More on Population Health

Cleveland Clinic's use of algorithms for risk stratification results in better population health outcomes

Having the algorithms is the only way to deal with overwhelming amounts of data and a huge influx of COVID-19 patients, says Adam Myers.

Susan Morse, Managing Editor

Cleveland Clinic, Getty Images, Douglas Sacha

The Cleveland Clinic's population health team has found a way to deal with all of the data necessary to target at-risk and vulnerable populations.

The team uses algorithms to give them a risk stratification in order to understand the population in need of resources. As importantly, it gives them actionable data at the time of decision-making.

"The clinic has long emphasized the importance of actionable data at the moment of care delivery," said Adam Myers, chief of population health for the Cleveland Clinic. 

Myers spoke with Jonah Comstock, director of content development and editor-in-chief for HIMSS Media, during HIMSS's Machine Learning & AI for Healthcare Digital Summit, Wednesday, December 2, in "Letting Data Connect the Community Health Dots." 

Cleveland Clinic developed the risk algorithm using 120 variables from the electronic health record, claims data, and labs and other results, to determine the likelihood that someone would encounter a problem.

Having the algorithms is the only way to deal with overwhelming amounts of data and a huge influx of COVID-19 patients, he said. The algorithms process the data for meaningful changes so the care teams are not responding to every little fluctuation.

The algorithm automates certain activities, giving well-defined, computer-implementable instructions. While the large Cleveland Clinic uses machine learning and AI in many of its systems, the algorithm's risk-stratification tool is not based in machine learning.

"The risk-stratification tool really helps us target our interventions," Myers said.

Two interventions in particular have shown strong results.

One is within the care at-home division. The team looked at the highest risk patients with comorbidities to use layers of interventions. They have a company that goes to people's homes to help patients with connected devices that feed data into the EMR. 

This program was ramped up during COVID-19, when no one wanted to visit a physician's office or hospital. Pre-COVID-19, care at home had about 2,000 patients. Within two weeks of the pandemic, the program had 200,000 patients. 

The health system saw a 35% reduction in hospitalizations due to in-home monitoring, according to Myers.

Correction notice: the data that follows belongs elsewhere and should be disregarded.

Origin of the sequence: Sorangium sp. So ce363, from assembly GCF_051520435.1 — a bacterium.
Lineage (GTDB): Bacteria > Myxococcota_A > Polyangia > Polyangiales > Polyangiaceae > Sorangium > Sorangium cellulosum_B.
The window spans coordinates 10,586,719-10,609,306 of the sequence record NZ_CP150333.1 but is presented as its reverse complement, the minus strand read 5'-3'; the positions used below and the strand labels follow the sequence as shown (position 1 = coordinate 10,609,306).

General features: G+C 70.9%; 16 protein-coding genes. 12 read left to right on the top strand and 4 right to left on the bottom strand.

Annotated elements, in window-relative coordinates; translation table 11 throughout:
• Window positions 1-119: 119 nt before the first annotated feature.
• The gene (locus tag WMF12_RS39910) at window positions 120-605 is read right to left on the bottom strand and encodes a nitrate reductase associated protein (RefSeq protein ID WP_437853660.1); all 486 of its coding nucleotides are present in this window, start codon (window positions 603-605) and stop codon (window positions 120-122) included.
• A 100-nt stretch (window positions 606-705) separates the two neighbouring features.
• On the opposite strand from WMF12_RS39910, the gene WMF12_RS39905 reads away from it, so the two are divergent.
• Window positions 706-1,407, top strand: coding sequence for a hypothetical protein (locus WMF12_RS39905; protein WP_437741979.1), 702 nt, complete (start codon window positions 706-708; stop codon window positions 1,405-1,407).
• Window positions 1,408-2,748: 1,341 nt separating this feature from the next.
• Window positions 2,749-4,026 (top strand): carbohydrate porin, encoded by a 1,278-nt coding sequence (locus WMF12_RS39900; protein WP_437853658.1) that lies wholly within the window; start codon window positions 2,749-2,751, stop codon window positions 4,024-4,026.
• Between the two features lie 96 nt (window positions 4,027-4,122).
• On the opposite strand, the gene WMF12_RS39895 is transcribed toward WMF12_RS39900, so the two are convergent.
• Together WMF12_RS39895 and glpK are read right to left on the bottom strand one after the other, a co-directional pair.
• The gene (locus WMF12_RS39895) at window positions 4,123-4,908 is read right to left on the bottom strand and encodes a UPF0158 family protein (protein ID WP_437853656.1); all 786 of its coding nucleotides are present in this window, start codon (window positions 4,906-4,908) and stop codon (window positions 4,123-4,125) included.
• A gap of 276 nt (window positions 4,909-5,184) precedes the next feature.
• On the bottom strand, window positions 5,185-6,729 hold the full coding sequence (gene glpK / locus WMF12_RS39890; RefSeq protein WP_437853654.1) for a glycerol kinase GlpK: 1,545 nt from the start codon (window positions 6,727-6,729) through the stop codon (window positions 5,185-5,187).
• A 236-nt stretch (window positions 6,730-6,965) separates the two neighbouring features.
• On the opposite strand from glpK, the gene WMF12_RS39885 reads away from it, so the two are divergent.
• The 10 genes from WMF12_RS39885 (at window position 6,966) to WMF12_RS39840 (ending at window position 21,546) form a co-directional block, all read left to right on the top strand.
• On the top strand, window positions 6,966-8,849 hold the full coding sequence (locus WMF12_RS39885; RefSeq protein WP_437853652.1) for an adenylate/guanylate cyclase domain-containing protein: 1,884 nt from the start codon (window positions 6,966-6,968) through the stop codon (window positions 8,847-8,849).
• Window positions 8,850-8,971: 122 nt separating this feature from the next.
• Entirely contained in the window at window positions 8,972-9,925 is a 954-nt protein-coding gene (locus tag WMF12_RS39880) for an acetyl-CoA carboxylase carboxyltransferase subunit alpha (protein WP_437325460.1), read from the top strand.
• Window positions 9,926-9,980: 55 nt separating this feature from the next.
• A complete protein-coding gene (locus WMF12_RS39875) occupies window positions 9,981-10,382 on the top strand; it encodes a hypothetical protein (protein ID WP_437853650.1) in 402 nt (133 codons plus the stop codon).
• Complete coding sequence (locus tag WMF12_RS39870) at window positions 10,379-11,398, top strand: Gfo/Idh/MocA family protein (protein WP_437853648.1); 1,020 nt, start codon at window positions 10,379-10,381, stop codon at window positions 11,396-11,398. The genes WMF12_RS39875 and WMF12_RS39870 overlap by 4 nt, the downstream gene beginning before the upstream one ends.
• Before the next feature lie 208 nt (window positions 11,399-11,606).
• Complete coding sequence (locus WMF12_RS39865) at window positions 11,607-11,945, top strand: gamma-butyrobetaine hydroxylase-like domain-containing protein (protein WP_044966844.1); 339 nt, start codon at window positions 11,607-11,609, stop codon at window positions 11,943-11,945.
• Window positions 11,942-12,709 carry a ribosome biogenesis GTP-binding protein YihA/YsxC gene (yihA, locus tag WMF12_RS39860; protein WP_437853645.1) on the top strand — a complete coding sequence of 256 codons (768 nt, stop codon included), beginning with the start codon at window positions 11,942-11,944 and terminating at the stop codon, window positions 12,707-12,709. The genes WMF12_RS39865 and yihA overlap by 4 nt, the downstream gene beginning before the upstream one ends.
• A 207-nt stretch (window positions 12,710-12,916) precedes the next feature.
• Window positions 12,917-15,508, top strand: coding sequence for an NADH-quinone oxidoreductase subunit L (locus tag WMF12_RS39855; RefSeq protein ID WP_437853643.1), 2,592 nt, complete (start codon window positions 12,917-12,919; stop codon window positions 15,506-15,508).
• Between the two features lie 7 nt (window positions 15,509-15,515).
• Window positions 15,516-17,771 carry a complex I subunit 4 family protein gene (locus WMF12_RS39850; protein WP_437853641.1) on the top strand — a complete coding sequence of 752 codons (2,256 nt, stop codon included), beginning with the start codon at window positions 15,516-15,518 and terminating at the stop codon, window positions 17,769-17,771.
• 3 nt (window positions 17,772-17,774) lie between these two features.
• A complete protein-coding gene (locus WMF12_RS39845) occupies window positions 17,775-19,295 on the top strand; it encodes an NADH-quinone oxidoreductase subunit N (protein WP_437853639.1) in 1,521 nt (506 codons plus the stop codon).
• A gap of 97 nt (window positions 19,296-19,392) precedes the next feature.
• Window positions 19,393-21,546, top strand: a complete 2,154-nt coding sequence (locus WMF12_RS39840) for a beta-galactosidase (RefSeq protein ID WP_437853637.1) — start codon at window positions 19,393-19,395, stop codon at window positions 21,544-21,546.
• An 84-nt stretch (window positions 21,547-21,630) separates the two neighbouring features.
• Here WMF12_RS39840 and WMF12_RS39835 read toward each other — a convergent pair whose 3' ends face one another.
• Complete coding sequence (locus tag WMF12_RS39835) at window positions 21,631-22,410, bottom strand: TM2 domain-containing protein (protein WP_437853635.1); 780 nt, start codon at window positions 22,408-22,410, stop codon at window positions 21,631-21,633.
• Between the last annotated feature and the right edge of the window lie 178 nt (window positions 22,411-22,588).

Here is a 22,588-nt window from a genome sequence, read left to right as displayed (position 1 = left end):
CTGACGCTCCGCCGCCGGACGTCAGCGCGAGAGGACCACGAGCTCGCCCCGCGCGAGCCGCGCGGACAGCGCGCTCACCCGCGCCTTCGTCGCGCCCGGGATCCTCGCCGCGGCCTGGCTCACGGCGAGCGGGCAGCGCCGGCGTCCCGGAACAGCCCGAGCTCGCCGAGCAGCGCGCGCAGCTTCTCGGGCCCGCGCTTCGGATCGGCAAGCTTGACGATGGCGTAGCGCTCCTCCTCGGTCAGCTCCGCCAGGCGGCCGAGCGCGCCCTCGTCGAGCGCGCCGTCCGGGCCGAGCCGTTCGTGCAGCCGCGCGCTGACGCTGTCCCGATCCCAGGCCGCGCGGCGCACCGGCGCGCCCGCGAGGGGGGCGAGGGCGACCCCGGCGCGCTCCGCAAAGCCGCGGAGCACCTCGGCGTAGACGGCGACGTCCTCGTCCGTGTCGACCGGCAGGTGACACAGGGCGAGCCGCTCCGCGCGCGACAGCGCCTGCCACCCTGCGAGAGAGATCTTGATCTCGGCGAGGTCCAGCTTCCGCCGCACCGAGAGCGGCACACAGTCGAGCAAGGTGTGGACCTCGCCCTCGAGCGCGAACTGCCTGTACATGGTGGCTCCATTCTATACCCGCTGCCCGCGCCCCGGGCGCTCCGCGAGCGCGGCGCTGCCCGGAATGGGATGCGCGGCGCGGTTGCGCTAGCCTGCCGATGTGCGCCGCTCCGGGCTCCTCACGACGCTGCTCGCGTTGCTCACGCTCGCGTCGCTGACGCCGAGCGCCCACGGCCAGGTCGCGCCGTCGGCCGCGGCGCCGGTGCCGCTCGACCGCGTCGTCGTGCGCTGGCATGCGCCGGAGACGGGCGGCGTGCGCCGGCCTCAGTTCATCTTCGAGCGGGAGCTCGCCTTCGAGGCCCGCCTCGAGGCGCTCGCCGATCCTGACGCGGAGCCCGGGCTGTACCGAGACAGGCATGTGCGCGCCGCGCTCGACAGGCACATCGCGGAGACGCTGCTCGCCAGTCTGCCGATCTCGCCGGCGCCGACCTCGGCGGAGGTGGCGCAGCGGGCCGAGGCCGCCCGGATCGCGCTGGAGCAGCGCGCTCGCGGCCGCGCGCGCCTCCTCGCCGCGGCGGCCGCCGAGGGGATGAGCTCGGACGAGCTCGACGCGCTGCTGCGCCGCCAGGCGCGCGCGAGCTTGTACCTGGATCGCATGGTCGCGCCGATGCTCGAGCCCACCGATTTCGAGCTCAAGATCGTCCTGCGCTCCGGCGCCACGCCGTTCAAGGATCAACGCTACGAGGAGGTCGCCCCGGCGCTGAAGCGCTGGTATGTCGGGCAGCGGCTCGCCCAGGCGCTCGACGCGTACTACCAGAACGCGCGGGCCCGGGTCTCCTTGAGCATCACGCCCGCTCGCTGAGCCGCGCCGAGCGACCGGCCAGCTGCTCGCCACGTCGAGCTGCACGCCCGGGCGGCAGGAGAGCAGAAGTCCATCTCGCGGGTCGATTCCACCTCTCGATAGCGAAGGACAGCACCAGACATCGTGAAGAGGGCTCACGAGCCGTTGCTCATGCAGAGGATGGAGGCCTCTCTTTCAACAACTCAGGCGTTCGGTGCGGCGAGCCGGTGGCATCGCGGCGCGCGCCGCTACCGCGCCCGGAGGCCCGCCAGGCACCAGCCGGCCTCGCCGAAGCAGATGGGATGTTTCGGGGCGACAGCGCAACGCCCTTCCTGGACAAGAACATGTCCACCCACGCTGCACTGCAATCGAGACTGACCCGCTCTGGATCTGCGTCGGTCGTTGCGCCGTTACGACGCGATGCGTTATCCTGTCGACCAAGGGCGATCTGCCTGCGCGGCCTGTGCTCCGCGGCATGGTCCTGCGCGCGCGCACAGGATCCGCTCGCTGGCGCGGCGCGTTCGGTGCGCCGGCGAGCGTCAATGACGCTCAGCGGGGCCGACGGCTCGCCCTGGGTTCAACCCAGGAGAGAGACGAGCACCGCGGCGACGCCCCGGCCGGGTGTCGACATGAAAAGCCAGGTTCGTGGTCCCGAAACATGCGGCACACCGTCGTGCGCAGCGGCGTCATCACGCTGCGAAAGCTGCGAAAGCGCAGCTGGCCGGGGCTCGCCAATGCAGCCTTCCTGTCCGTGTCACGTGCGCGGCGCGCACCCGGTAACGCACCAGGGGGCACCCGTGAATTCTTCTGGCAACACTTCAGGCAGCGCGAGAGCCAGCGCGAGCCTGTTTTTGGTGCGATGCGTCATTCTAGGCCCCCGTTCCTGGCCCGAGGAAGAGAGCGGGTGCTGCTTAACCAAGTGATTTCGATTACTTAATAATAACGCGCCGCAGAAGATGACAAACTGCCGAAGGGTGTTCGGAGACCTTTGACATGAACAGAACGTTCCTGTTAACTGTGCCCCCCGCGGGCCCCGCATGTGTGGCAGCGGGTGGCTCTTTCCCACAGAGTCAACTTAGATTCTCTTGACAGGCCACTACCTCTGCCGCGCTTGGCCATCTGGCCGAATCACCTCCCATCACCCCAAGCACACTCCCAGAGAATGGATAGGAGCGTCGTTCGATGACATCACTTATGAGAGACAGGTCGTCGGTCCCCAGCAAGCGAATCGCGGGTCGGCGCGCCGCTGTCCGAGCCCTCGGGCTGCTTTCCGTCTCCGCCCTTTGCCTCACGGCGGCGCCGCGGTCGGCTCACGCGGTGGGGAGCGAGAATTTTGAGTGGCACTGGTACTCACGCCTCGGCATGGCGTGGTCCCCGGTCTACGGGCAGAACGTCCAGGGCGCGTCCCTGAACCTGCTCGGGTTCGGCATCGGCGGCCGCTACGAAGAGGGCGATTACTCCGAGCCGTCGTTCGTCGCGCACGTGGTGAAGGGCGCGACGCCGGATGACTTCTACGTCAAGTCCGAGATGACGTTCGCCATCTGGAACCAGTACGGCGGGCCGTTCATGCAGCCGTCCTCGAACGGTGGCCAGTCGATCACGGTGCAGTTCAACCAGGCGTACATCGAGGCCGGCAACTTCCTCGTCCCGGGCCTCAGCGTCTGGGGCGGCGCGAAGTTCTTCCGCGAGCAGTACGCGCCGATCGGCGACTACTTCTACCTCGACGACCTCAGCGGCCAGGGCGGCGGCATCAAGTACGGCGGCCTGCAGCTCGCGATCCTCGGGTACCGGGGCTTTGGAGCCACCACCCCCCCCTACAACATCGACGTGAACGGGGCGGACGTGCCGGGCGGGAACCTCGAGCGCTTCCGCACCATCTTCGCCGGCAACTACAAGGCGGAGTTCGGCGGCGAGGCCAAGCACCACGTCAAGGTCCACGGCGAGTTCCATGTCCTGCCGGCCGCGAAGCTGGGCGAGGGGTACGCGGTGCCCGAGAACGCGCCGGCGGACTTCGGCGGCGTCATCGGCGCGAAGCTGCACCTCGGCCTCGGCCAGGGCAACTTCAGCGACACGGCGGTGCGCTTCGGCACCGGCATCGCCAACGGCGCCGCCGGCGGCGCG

All of the information is accessible.

"It's important to be able to look across the entire panel," Myers said, "and determine not just who is coming to see us, but who isn't coming to see us [who] could potentially need our help."

The team takes an hour each week to pause in its regular care for a panel management plan, to see which patients have gaps in care that need to be addressed. 

Through these methods, they've been able to emphasize and increase tighter ambulatory management. In one year, the Cleveland Clinic saw an increase of 9.5% in what Myers called "ambulatory touches." During that same year, in a control population of about 100,000 Medicare patients, it saw a 7.5% reduction in inpatient stays. 

"So, 9.5% investment of additional touches in management on the ambulatory side yielded a substantive reduction in inpatient utilization," Myers said.

For COVID-19 patients, a high-touch COVID-19 monitoring program uses connected devices and frequent outreach for a 7.5% reduction in hospitalizations for COVID-19 patients who are able to manage their care at home.

The Cleveland Clinic geo-mapped their COVID-19 test results to predict the next hot spots. In some cases, the health system was able to inform local health departments of hot spots developing before the health officials had them on their radar.  

Another success due to algorithms has been in diabetes management. To understand blood sugar levels, having a blood sample at the time of the doctor's appointment makes for a more fruitful visit. 

The Cleveland Clinic had established a group of 30 medical assistants who worked to contact patients to get those tests done before an appointment. The system worked, but it was very labor intensive, Myers said. 

The population health team built an algorithm to automate the process into a half-time job for one person. It resulted in better outcomes and a far better use of people, he said, as those 29-and-a-half positions were used for patient care.

Another benefit of the risk-stratification tool for population health is that it checks all the boxes toward value-based care. 

"Technology," Myers said, "is essential for value-based work at scale."

Twitter: @SusanJMorse
Email the writer: